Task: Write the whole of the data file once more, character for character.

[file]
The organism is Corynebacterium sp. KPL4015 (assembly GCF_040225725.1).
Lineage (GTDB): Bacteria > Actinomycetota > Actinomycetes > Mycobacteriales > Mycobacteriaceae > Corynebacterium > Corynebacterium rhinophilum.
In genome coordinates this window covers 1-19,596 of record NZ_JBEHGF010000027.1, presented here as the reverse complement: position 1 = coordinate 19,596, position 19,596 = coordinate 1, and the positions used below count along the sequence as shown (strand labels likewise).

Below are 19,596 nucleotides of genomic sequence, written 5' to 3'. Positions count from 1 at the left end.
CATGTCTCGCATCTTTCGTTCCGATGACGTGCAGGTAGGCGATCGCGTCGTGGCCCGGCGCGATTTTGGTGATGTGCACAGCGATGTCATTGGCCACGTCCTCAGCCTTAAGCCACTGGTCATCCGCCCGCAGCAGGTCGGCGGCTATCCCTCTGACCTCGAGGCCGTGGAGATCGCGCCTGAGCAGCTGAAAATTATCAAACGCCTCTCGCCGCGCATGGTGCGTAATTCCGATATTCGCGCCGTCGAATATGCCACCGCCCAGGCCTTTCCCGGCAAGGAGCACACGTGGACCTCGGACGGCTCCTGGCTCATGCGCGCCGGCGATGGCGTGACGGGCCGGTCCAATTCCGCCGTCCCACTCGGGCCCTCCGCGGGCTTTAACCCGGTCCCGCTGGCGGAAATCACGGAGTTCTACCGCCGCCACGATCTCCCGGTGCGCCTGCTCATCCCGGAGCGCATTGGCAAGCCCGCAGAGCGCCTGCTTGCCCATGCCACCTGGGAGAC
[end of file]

The organism is Corynebacterium sp. KPL4015 (assembly GCF_040225725.1).
Lineage (GTDB): Bacteria > Actinomycetota > Actinomycetes > Mycobacteriales > Mycobacteriaceae > Corynebacterium > Corynebacterium rhinophilum.
In genome coordinates this window covers 1-19,596 of record NZ_JBEHGF010000027.1, presented here as the reverse complement: position 1 = coordinate 19,596, position 19,596 = coordinate 1, and the positions used below count along the sequence as shown (strand labels likewise).

Below are 19,596 nucleotides of genomic sequence, written 5' to 3'. Positions count from 1 at the left end.
CATGTCTCGCATCTTTCGTTCCGATGACGTGCAGGTAGGCGATCGCGTCGTGGCCCGGCGCGATTTTGGTGATGTGCACAGCGATGTCATTGGCCACGTCCTCAGCCTTAAGCCACTGGTCATCCGCCCGCAGCAGGTCGGCGGCTATCCCTCTGACCTCGAGGCCGTGGAGATCGCGCCTGAGCAGCTGAAAATTATCAAACGCCTCTCGCCGCGCATGGTGCGTAATTCCGATATTCGCGCCGTCGAATATGCCACCGCCCAGGCCTTTCCCGGCAAGGAGCACACGTGGACCTCGGACGGCTCCTGGCTCATGCGCGCCGGCGATGGCGTGACGGGCCGGTCCAATTCCGCCGTCCCACTCGGGCCCTCCGCGGGCTTTAACCCGGTCCCGCTGGCGGAAATCACGGAGTTCTACCGCCGCCACGATCTCCCGGTGCGCCTGCTCATCCCGGAGCGCATTGGCAAGCCCGCAGAGCGCCTGCTTGCCCATGCCACCTGGGAGAC